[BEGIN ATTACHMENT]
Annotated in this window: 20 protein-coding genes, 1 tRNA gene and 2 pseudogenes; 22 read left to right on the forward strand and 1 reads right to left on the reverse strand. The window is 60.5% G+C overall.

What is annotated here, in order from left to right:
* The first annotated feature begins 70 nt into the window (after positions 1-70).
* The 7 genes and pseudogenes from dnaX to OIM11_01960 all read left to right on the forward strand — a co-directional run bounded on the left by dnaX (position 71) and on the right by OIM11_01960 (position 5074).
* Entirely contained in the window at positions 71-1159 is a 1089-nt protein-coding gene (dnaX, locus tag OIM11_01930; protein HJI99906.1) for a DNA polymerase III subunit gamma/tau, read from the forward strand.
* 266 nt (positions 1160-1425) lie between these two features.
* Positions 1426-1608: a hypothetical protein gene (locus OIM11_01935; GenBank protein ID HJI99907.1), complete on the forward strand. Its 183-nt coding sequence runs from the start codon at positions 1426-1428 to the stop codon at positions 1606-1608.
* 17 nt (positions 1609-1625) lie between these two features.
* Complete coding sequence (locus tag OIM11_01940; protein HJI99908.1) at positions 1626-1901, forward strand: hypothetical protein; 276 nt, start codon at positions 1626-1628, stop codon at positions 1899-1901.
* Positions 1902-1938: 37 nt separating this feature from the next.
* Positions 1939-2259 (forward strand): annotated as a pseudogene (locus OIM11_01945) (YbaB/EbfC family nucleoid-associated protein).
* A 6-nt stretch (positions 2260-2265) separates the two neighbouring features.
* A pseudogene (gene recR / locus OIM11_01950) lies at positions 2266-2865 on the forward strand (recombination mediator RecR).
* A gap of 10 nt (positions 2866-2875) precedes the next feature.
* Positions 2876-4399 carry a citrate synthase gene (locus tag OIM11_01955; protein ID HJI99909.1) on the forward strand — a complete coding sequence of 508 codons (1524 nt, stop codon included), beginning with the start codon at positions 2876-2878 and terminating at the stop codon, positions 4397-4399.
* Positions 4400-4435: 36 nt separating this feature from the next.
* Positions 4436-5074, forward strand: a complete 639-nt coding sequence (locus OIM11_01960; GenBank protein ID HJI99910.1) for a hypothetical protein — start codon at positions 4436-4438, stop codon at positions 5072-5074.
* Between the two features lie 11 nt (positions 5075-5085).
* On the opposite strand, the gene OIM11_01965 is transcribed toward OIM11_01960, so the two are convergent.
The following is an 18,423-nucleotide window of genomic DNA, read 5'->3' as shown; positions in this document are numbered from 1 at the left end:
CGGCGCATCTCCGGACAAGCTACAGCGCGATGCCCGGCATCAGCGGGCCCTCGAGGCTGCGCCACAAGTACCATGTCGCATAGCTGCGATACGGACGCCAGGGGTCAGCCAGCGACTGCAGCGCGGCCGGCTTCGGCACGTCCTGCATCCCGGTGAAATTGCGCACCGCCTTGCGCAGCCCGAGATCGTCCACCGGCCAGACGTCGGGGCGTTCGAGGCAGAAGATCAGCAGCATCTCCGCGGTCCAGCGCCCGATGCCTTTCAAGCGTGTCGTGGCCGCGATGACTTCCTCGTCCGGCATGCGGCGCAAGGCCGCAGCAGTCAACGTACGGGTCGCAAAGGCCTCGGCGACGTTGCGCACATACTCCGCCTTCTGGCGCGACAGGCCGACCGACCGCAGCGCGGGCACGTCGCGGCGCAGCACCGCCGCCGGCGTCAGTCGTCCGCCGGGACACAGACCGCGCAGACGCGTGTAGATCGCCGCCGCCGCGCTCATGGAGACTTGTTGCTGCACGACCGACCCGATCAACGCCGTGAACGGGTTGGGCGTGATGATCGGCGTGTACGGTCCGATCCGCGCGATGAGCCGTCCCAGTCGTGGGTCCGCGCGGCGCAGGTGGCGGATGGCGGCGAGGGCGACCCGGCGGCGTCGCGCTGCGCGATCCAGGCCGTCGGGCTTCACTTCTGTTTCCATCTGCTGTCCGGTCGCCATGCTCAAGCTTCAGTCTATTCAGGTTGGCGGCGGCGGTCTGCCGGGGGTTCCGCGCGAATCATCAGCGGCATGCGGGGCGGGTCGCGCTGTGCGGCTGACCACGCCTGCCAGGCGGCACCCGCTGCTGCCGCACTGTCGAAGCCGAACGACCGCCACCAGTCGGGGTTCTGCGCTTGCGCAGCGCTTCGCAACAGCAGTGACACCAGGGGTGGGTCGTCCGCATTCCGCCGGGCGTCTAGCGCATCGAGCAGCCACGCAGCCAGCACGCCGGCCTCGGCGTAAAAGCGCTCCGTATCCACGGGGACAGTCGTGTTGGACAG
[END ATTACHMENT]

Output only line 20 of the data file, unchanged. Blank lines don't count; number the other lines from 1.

The following is an 18,423-nucleotide window of genomic DNA, read 5'->3' as shown; positions in this document are numbered from 1 at the left end: